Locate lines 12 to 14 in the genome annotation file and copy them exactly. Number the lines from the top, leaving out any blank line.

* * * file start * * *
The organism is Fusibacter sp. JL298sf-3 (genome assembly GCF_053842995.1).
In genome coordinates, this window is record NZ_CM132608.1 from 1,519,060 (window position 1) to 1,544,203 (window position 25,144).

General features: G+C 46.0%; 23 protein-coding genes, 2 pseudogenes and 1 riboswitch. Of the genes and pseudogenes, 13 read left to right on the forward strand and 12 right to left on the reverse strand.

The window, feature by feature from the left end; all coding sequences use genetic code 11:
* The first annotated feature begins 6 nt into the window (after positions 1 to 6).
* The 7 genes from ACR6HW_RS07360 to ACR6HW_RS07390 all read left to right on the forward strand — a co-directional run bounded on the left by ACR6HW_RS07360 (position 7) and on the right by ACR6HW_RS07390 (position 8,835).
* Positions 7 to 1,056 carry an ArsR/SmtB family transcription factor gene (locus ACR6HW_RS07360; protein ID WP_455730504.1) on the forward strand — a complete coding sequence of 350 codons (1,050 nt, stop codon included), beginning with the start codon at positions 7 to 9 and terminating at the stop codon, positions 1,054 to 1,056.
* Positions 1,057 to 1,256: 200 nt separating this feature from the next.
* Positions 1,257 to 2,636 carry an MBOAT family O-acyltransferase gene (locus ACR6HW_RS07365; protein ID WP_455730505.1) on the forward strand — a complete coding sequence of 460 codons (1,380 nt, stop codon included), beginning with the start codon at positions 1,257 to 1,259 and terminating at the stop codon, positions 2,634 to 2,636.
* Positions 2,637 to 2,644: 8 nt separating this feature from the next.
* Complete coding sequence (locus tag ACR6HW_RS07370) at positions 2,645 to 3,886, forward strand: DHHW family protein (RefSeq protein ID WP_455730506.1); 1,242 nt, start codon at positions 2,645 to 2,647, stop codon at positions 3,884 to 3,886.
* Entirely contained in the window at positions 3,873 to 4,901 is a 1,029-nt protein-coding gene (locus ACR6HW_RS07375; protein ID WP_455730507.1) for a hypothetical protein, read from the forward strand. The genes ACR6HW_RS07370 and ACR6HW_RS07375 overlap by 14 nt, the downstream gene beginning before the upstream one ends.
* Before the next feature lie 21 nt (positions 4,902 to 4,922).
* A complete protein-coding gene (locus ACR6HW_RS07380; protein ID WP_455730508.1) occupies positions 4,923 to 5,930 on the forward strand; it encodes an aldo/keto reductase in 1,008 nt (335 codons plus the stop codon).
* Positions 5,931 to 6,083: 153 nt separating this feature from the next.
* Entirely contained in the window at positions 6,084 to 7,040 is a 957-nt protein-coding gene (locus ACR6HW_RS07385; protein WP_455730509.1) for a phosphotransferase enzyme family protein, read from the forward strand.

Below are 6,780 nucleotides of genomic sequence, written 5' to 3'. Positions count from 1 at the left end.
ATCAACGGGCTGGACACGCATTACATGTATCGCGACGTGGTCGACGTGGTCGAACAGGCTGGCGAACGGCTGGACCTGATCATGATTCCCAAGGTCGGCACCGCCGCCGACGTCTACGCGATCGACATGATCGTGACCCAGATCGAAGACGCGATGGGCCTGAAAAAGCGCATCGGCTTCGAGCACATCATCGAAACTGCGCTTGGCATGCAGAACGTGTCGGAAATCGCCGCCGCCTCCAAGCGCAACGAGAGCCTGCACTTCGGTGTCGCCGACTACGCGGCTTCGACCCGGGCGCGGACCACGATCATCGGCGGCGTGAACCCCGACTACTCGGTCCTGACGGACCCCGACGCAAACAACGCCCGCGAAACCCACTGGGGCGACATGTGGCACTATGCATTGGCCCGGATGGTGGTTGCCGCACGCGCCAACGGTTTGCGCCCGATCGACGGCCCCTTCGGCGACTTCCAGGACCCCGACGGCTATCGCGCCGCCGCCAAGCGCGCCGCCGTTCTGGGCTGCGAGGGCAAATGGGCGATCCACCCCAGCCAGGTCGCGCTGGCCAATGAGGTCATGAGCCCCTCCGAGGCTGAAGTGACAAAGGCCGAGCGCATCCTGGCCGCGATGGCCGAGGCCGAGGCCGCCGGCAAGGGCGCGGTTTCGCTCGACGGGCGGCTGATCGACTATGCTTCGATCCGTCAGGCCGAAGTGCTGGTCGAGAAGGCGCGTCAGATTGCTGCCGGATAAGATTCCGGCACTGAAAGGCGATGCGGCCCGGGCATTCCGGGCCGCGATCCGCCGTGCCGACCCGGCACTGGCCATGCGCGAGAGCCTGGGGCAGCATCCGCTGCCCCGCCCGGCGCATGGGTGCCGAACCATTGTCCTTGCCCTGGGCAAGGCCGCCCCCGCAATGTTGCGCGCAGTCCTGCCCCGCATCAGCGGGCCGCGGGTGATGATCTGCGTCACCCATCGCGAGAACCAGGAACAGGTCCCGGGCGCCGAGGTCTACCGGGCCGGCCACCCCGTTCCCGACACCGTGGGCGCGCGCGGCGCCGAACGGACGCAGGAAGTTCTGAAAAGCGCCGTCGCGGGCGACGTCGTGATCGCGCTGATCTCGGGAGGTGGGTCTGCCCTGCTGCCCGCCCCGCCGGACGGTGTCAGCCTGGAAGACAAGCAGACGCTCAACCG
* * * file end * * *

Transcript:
* Entirely contained in the window at positions 3,873 to 4,901 is a 1,029-nt protein-coding gene (locus ACR6HW_RS07375; protein ID WP_455730507.1) for a hypothetical protein, read from the forward strand. The genes ACR6HW_RS07370 and ACR6HW_RS07375 overlap by 14 nt, the downstream gene beginning before the upstream one ends.
* Before the next feature lie 21 nt (positions 4,902 to 4,922).
* A complete protein-coding gene (locus ACR6HW_RS07380; protein ID WP_455730508.1) occupies positions 4,923 to 5,930 on the forward strand; it encodes an aldo/keto reductase in 1,008 nt (335 codons plus the stop codon).